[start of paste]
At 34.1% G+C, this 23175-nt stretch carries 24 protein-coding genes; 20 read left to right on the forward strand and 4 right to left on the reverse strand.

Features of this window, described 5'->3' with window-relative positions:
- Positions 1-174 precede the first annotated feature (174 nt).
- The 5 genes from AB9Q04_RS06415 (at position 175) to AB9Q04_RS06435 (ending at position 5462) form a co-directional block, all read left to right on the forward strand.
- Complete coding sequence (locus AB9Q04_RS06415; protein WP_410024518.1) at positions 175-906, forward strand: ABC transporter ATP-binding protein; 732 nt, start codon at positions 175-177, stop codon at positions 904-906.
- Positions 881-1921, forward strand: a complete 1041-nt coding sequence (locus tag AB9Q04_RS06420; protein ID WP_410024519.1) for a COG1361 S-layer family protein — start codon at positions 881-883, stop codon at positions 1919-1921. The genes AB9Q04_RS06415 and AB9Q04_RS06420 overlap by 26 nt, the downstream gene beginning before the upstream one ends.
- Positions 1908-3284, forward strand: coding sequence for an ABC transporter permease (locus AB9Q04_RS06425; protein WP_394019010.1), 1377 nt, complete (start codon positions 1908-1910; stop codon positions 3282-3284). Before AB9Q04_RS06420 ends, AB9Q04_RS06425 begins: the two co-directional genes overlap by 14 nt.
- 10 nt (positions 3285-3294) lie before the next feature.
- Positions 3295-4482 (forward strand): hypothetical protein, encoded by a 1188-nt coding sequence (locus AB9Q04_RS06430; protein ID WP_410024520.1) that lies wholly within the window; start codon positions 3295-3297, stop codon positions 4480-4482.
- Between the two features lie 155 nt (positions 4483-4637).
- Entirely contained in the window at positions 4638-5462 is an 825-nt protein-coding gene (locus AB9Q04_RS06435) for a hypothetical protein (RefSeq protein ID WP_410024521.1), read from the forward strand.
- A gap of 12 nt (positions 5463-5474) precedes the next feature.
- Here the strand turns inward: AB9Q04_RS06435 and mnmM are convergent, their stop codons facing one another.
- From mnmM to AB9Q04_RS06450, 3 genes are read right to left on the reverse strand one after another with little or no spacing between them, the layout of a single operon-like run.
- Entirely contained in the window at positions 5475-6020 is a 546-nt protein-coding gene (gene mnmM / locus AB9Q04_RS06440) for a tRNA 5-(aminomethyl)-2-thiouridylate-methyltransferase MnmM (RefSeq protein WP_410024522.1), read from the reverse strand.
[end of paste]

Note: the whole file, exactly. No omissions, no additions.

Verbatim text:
At 34.1% G+C, this 23175-nt stretch carries 24 protein-coding genes; 20 read left to right on the forward strand and 4 right to left on the reverse strand.

Features of this window, described 5'->3' with window-relative positions:
- Positions 1-174 precede the first annotated feature (174 nt).
- The 5 genes from AB9Q04_RS06415 (at position 175) to AB9Q04_RS06435 (ending at position 5462) form a co-directional block, all read left to right on the forward strand.
- Complete coding sequence (locus AB9Q04_RS06415; protein WP_410024518.1) at positions 175-906, forward strand: ABC transporter ATP-binding protein; 732 nt, start codon at positions 175-177, stop codon at positions 904-906.
- Positions 881-1921, forward strand: a complete 1041-nt coding sequence (locus tag AB9Q04_RS06420; protein ID WP_410024519.1) for a COG1361 S-layer family protein — start codon at positions 881-883, stop codon at positions 1919-1921. The genes AB9Q04_RS06415 and AB9Q04_RS06420 overlap by 26 nt, the downstream gene beginning before the upstream one ends.
- Positions 1908-3284, forward strand: coding sequence for an ABC transporter permease (locus AB9Q04_RS06425; protein WP_394019010.1), 1377 nt, complete (start codon positions 1908-1910; stop codon positions 3282-3284). Before AB9Q04_RS06420 ends, AB9Q04_RS06425 begins: the two co-directional genes overlap by 14 nt.
- 10 nt (positions 3285-3294) lie before the next feature.
- Positions 3295-4482 (forward strand): hypothetical protein, encoded by a 1188-nt coding sequence (locus AB9Q04_RS06430; protein ID WP_410024520.1) that lies wholly within the window; start codon positions 3295-3297, stop codon positions 4480-4482.
- Between the two features lie 155 nt (positions 4483-4637).
- Entirely contained in the window at positions 4638-5462 is an 825-nt protein-coding gene (locus AB9Q04_RS06435) for a hypothetical protein (RefSeq protein ID WP_410024521.1), read from the forward strand.
- A gap of 12 nt (positions 5463-5474) precedes the next feature.
- Here the strand turns inward: AB9Q04_RS06435 and mnmM are convergent, their stop codons facing one another.
- From mnmM to AB9Q04_RS06450, 3 genes are read right to left on the reverse strand one after another with little or no spacing between them, the layout of a single operon-like run.
- Entirely contained in the window at positions 5475-6020 is a 546-nt protein-coding gene (gene mnmM / locus AB9Q04_RS06440) for a tRNA 5-(aminomethyl)-2-thiouridylate-methyltransferase MnmM (RefSeq protein WP_410024522.1), read from the reverse strand.